Rockchip shows their super cool new $149 Chrome OS Chromebooks on their RK3288 quad-core ARM Cortex-A17 with ARM Mali-T764 GPU. The performance seems very smooth (see my other separate Hands-on Multi-Tab Web Browsing Test videos with each of the Chromebooks). Rockchip has been working for more than the past year with Google's Chrome OS team to optimize and deliver an experience for Chrome OS on their RK3288 platform, stable enough for now launching massive mass productions with Hisense, Haier and Asus through big Laptop factories in Taiwan and China. They would like to see big volumes shipped, possibly more than 10 million units shipped, now available for pre-order the Haier RK3288 Chromebook for $149 at Amazon and the Hisense RK3288 Chromebook for $149 at Walmart
This is the Radxa Rock2 on Rockchip RK3288 quad-core ARM Cortex-A17, still being optimized for release at http://radxa.com/Rock2 it's configured as a SoM (System on Module) board with a choice of two base boards with more or less connectors and with that SoM module swappable. Tyler Baker of the Linaro LAVA team talks about the connectors and how Linaro is integrating this into http://kernelci.org which you can hear about at http://armdevices.net/2015/02/28/kernelci-org-upstream-kernel-validation-project/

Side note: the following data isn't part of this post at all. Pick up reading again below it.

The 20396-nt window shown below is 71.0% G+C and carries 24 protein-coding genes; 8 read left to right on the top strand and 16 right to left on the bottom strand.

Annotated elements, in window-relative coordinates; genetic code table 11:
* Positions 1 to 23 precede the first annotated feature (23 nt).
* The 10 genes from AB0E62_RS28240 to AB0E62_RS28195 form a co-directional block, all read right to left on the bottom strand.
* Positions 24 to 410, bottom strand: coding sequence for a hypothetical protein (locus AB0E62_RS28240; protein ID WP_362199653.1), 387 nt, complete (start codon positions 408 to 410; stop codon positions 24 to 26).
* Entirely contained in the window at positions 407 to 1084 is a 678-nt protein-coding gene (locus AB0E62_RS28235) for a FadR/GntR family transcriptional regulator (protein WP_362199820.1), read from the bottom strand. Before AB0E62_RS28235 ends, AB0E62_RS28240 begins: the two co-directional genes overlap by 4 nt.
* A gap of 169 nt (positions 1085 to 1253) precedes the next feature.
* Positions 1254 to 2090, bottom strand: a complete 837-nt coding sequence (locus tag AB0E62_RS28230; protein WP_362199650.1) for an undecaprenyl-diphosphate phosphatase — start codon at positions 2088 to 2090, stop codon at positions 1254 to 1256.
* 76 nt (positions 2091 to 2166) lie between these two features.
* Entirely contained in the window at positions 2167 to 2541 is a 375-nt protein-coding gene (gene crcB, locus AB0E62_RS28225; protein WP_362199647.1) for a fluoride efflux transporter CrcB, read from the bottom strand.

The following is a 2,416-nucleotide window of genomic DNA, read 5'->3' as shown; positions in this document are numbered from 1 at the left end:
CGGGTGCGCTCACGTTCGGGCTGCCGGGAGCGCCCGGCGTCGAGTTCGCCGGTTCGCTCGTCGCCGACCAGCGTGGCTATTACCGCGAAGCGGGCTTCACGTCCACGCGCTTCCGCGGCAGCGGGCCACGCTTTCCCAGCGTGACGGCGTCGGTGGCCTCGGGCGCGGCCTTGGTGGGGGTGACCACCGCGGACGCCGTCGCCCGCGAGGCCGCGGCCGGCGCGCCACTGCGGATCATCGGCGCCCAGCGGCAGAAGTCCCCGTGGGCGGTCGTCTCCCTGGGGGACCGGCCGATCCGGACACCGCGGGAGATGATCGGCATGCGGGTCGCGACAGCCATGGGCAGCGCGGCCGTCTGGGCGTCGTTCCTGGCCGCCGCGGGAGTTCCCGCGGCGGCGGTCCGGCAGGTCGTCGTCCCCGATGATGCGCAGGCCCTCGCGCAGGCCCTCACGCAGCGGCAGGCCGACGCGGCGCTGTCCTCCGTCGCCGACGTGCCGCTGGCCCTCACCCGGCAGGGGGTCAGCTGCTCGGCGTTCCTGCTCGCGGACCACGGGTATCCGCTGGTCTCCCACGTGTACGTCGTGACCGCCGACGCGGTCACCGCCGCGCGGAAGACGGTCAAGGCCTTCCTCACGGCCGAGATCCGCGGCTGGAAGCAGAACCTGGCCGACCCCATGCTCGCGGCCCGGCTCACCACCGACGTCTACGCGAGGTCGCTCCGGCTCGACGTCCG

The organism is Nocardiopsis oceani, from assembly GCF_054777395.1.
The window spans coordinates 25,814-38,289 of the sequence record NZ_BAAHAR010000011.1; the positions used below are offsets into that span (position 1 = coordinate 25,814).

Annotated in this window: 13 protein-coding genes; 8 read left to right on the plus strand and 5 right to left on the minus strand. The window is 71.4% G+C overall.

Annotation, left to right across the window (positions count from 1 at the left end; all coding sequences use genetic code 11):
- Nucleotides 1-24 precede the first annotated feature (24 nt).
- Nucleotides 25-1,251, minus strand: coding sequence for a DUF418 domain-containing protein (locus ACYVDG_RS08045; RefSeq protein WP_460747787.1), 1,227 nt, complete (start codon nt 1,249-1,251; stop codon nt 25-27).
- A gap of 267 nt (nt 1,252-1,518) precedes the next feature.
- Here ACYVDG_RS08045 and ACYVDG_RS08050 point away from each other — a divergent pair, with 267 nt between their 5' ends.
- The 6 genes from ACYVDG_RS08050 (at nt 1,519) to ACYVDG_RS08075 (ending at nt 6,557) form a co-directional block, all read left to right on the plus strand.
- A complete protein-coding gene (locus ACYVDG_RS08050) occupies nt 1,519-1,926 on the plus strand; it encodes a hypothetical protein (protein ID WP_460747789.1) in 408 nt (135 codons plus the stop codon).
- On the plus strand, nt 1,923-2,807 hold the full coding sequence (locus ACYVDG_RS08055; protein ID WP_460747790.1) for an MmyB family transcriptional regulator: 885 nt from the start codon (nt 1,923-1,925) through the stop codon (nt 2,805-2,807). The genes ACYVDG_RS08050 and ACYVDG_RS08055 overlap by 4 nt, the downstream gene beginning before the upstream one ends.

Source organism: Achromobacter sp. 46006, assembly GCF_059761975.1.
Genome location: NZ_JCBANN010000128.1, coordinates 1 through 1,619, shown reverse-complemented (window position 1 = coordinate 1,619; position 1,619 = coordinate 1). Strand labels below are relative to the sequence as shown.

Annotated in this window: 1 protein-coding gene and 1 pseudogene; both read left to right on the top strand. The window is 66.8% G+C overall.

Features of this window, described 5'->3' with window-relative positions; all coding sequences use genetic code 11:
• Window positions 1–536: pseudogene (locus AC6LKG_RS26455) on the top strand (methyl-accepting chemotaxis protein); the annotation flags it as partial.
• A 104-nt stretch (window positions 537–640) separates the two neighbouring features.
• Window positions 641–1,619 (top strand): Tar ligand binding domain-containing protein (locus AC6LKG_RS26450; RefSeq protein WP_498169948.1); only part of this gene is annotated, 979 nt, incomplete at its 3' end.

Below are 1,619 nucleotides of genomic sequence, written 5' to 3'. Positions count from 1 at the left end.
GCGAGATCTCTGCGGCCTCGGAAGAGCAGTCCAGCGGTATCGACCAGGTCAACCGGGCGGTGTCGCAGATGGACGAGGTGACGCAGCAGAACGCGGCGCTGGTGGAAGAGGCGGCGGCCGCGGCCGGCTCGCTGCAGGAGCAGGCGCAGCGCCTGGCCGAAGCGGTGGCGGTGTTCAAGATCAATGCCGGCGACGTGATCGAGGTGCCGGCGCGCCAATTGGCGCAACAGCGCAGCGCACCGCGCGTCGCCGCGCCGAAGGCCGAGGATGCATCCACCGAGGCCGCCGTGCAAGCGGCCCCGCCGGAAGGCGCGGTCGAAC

Android 5 on 64bit ARMv8 with Mali-T760MP8 shown running Epic Unreal Engine as well as the Mali-T760 MP4 on the Pipo P4 with 32bit Rockchip RK3288 ARM Cortex-A17.
Greg Kroah-Hartman shows the Google Project Ara prototype phone and development board, and he talks about Greybus the protocol that they are developing to make it possible for these hardware modules that must be able to talk to each other and to the host module, they can be hot swappable, they have to be able to describe themselves so everything just works smoothly, they work on the knowledge that they have from USB, PCI, Firewire and all the previous protocols that people have implemented, they work on the base level of what UniPro can do, and they go from there. This is just another sub-system of Linux that drivers plug into. Rob Herring is the project tech lead at Linaro for Project Ara, and he talks about how the Linaro guys are working on the Kernel portions, the ARM Applications Processor modules and the Android modifications to support hardware modules hotplug in a Smartphone.